After two weeks of emotional debate, College Republicans at UCF received funding to bring conservative speaker Ben Shapiro to campus.
On Thursday night, UCF’s Student Government Association Senate voted to pass Fiscal Bill 52-60 in a 25 (for) - 15 (against) - 2 (abstain) vote. The bill allocates $17,875 of student Activity and Service Fee funds towards bringing Shapiro to speak on campus on March 23.
According to the bill, the total cost for Shapiro to speak at UCF is $35,750. That number includes both Shapiro’s speaking fee as well as the cost for six UCF police officers for event security. The remaining half of that cost will be paid for by the Young America’s Foundation, which works with students to bring popular conservative speakers to university campuses across the country, according to their website.
“I think the most climatic moment in the entire hearing was when they said ‘we’re going to take a vote’ and you just heard silence,” said Israel Booth, a freshman computer science major who supported the bill. “You could feel the tension in the air. There was no longer the sensation of talking, suddenly it came to the moment and you could see it in people’s faces.”
At the very start of the meeting, 50 students from both sides took the opportunity to speak out during an open forum, although students’ enthusiasm for debate did not end there.
During Senate recess, Chad Mallard, a freshman from the college of business who was against the bill, walked over to the Republican side of the room and began to engage in friendly debate with Booth, who was surrounded by his fellow conservatives. A crowd of debaters from both sides, as well as a couple of Senators, quickly encircled them.
“I did that because I used to be conservative, so I kind of know where they are coming from,” Mallard said. “I might disagree with them, but I know that they are all probably good people and they are here in good conscious and I wanted to hear what they had to say in person and I wanted them to hear what I had to say.”
As Senate reconvened, both men shook hands before returning to their seats on opposite sides of the Key West Ballroom.
Even with these moments of searching for common ground, both sides were still passionate in their advocacy of their beliefs.
During the open forum, Democrats quoted an article published by YAF on SGA’s Feb. 6 vote on the bill.
“Whether they like it or not, Ben Shapiro IS coming to the University of Central Florida. A dose of reality is just what these leftist students need to get out of their liberal bubbles,” Kara Zupkus, program assistant for public relations at YAF, said in the article.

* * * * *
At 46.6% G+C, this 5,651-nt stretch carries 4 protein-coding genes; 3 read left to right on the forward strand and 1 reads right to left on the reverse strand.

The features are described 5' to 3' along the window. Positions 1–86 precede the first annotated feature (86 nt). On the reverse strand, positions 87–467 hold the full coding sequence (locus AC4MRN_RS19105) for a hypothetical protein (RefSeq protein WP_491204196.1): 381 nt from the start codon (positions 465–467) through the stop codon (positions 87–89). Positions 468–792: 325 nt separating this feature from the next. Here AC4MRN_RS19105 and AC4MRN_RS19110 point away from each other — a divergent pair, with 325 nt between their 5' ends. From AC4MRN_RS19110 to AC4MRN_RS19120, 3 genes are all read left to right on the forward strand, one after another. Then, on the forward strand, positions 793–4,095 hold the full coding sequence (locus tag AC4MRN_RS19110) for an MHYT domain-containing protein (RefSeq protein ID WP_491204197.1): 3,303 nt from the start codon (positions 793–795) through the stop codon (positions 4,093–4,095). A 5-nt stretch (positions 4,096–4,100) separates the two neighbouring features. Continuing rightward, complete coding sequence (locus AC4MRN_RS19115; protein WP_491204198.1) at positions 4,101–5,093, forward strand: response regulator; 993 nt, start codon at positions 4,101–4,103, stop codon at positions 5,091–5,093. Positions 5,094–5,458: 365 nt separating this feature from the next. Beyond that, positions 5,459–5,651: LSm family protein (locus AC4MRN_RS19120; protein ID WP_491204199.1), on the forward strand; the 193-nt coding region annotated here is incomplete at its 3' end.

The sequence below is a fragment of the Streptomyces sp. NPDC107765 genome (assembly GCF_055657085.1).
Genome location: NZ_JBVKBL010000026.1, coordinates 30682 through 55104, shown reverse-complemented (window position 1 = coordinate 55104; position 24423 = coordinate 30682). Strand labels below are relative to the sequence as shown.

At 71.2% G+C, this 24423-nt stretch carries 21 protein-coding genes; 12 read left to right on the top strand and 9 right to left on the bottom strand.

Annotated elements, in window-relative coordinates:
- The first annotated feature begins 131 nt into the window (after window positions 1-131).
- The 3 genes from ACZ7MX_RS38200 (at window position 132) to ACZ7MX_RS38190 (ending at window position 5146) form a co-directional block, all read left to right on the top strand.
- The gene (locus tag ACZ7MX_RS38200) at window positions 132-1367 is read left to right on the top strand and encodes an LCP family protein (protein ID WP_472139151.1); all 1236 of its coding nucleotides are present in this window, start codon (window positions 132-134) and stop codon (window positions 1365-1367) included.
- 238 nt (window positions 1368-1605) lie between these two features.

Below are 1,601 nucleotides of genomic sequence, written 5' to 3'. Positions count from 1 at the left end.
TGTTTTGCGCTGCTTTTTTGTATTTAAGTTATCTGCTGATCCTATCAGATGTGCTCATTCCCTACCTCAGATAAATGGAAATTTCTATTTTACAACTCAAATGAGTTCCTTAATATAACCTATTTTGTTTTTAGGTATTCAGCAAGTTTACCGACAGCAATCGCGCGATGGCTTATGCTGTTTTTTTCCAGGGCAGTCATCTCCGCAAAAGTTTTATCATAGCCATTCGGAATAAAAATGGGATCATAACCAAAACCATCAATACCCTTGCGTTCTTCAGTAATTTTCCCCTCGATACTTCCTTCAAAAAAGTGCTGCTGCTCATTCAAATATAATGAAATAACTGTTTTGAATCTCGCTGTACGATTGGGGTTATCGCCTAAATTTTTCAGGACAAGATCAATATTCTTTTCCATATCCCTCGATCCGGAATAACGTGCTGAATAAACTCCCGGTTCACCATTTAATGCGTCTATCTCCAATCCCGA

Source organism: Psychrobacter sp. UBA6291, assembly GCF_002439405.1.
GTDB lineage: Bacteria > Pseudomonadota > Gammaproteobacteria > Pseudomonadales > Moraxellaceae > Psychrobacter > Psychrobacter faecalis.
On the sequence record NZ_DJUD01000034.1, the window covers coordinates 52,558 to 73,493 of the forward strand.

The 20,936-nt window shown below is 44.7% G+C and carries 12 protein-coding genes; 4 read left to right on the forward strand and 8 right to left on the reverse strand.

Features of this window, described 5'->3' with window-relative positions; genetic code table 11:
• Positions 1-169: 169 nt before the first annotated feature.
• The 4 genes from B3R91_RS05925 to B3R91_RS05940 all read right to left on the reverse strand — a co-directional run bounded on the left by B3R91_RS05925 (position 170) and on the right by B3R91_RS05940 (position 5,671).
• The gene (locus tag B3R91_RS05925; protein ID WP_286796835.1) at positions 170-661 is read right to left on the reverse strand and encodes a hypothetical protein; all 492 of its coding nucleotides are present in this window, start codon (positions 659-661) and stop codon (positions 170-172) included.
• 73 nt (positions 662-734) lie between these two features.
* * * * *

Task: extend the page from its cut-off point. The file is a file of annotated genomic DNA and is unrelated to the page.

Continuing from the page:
The director of political affairs for College Democrats, Shahaan Khan, said he found the statement disappointing.
“For people who really love free speech, they do a lot to undermine the free speech of others,” Khan said.
Despite the evening not ending in their favor, Khan said the College Democrats remain committed to advocating for marginalized students and promoting inclusion at UCF. He said that while he is unsure if he will be able to attend the Ben Shapiro event, he is considering attending future Senate meetings.
The College Republicans also came prepared for the open forum with supporting documents.
In her speech, senior business management major Emily Manning cited a large settlement paid by the University of Florida in 2019 after the university’s student government was accused of violating free speech by preventing conservative speakers from being funded using student fees. She also cited President Trump's March 2019 executive order which addressed the topic of free speech on college campuses.
Looking forward, College Republicans Vice Chair Didi Malka said he hopes that students against Shapiro will take the time to attend the event and engage with different viewpoints than their own, as he believes this will only strengthen UCF.
“I know last week I actually teared up a little bit because just hearing a few Senators who I didn’t even know just defend our bill just made me feel really proud so that was a really good feeling,” Malka said. “Of course, I was nervous this week considering the bill had to have passed majority wise in order for it to go through, but I was just relieved once it passed to know that we fought our best fight and we came out standing."